Parvovirus Do Not Feed To Pets Wash Thoroughly
Causative Agent
  • Parvovirus is an infectious viral disease that affects some wild and domestic carnivores.
  • Worldwide, several variants of the virus have been identified, each associated with a single wild animal host species that acts as a reservoir of infection for a particular geographic area.
Click on image to enlarge.
Parvovirus - Coyote
Inflammation of the inner walls of the intestine are commonplace in parvovirus infections as observed in this coyote.
  • Worldwide.
  • Throughout the year; but most often in late spring and early summer when there is an abundance of susceptible animals (i.e., young of the year).
Hosts, Transmission and Life Cycle
  • In BC, the potential hosts of parvovirus include susceptible wild and domestic animals: dogs, cats, coyotes (Canis latrans), wolves (Canis lupus), raccoons (Procyon lotor), mustelids, foxes (Canidae), and bears (Ursidae).
Transmission and Life Cycle:
  • Transmission generally occurs through ingestion of viral particles passed in the feces of an infected animal rather than through direct contact with another animal.
  • Parvovirus is hardy, stable when frozen, and capable of surviving for at least several months under dark, cool, and moist conditions.
  • Birds, rats, flies and inanimate objects (fomites) have been implicated in mechanical transmission of parvovirus.
  • Life cycle in animals greater than 4 weeks in age:
    • upon entering the body, the virus begins replication in lymphoid tissue;
    • virus spreads throughout the body via blood vessels and infected lymph cells;
    • in particular, parvovirus targets rapidly dividing cells in the body, such as those in the intestinal walls;
    • damage occurs through the killing of cells of the intestinal wall, which do not immediately regenerate. As a result, tissue fluids and blood are lost into the intestine. Diarrhea follows, often containing blood and mucous;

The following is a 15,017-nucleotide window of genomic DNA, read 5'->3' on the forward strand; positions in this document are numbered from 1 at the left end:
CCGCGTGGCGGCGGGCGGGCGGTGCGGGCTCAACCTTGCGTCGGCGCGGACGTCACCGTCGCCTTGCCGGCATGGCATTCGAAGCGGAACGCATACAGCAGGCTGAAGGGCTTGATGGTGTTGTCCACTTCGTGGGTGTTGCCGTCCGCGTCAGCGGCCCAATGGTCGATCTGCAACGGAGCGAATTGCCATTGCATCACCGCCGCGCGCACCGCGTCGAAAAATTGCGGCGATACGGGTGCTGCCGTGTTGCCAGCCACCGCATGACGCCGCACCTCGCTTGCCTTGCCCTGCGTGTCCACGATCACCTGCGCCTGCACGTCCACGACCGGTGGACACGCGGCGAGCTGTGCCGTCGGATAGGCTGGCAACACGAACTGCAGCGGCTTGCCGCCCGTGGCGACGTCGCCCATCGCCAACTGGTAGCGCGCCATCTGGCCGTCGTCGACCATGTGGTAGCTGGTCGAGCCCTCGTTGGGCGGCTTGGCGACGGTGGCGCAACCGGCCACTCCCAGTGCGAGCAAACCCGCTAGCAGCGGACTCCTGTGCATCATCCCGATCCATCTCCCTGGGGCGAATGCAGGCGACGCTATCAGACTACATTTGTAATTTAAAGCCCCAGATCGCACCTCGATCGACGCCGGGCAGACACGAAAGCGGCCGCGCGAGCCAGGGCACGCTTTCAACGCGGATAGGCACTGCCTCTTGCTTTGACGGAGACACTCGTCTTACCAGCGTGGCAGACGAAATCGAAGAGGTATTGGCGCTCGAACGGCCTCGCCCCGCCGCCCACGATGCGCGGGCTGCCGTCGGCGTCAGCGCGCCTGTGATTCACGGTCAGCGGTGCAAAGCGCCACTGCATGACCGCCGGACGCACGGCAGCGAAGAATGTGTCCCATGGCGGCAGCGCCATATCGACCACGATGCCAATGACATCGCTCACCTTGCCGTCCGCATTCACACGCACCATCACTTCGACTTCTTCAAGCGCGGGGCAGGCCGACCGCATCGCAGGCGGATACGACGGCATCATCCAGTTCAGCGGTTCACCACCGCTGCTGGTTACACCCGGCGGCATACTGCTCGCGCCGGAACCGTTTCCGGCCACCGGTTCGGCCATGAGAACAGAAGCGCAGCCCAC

• with the loss of fluids, dehydration occurs and the potential uptake of toxins normally voided in the feces increases;
    • provided animals survive this initial phase of the disease, complete recovery is possible as cell populations regenerate.
  • Life cycle in animals less than 4 weeks in age:
    • infection of the gut is not observed in young animals;
    • infection of the developing brain or heart has been observed in kittens and puppies, respectively.
  • Immunity may be passed from mother to offspring in dogs.
  • If an infected animal recovers after exposure to the virus, natural immunity usually persists.
  • Parvovirus is not thought to have any population level effects in wildlife, except in small populations that are isolated from sources of immigration, such as on islands.
Signs and Symptoms
  • Four to five days after exposure, infected animals may be anemic from loss of blood, dehydrated, depressed, tired and lacking an appetite. This is followed by fever, vomiting and diarrhea.
  • Parvoviral diarrhea is watery, pasty or porridge-like, foul-smelling, and often contains blood and mucous.
  • Animals that resume eating within 3-4 days after infection usually survive. Most animals that die from the infection do so within 4-5 days. Infected animals can shed the virus for up to 2 weeks.
Meat Edible?
  • Carnivore meat is usually not consumed; however, if an animal is suspected of being infected with parvovirus, care should be taken in removing the intestines, as infectious particles may still be present and may contaminate the local environment.
  • Areas contaminated with feces containing parvovirus should be cleaned with bleach.
Human Health Concerns and Risk Reduction
  • There is no evidence to suggest that humans are vulnerable to parvovirus infection.
Samples for Diagnosis
  • Parvovirus is usually detected in the feces.
  • Diagnosis of parvovirus infection can be made during post-mortem examination of the gastrointestinal tract.
Further Reading
Return to Manual Home Page Disease List - Body Region Affected Disease List - Causative Agent or Risk Factor Disease Surveillance Form Glossary Contact Information
Return to Manual Home Page Return to Disease List - Body Region Affected Return to Disease List - Causative Agent or Risk Factor Disease Surveillance Form Download Glossary Contact Information